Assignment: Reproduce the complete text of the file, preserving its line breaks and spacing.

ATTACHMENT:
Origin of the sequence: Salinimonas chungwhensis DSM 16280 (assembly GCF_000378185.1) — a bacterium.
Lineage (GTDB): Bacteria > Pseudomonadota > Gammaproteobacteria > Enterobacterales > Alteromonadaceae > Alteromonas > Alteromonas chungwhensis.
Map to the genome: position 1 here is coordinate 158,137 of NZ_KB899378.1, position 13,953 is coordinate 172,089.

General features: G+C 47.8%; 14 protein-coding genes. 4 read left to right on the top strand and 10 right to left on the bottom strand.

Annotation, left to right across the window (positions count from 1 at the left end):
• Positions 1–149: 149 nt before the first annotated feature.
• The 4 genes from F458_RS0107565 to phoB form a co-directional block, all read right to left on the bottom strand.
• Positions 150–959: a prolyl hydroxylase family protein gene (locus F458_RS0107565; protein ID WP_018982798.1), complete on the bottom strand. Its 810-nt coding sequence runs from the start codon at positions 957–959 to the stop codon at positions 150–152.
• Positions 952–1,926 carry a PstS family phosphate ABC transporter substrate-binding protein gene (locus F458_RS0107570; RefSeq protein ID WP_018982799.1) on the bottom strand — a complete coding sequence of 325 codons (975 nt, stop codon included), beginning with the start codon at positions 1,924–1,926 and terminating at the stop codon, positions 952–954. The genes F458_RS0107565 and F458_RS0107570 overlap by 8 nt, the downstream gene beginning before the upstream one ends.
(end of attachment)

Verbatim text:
Origin of the sequence: Salinimonas chungwhensis DSM 16280 (assembly GCF_000378185.1) — a bacterium.
Lineage (GTDB): Bacteria > Pseudomonadota > Gammaproteobacteria > Enterobacterales > Alteromonadaceae > Alteromonas > Alteromonas chungwhensis.
Map to the genome: position 1 here is coordinate 158,137 of NZ_KB899378.1, position 13,953 is coordinate 172,089.

General features: G+C 47.8%; 14 protein-coding genes. 4 read left to right on the top strand and 10 right to left on the bottom strand.

Annotation, left to right across the window (positions count from 1 at the left end):
• Positions 1–149: 149 nt before the first annotated feature.
• The 4 genes from F458_RS0107565 to phoB form a co-directional block, all read right to left on the bottom strand.
• Positions 150–959: a prolyl hydroxylase family protein gene (locus F458_RS0107565; protein ID WP_018982798.1), complete on the bottom strand. Its 810-nt coding sequence runs from the start codon at positions 957–959 to the stop codon at positions 150–152.
• Positions 952–1,926 carry a PstS family phosphate ABC transporter substrate-binding protein gene (locus F458_RS0107570; RefSeq protein ID WP_018982799.1) on the bottom strand — a complete coding sequence of 325 codons (975 nt, stop codon included), beginning with the start codon at positions 1,924–1,926 and terminating at the stop codon, positions 952–954. The genes F458_RS0107565 and F458_RS0107570 overlap by 8 nt, the downstream gene beginning before the upstream one ends.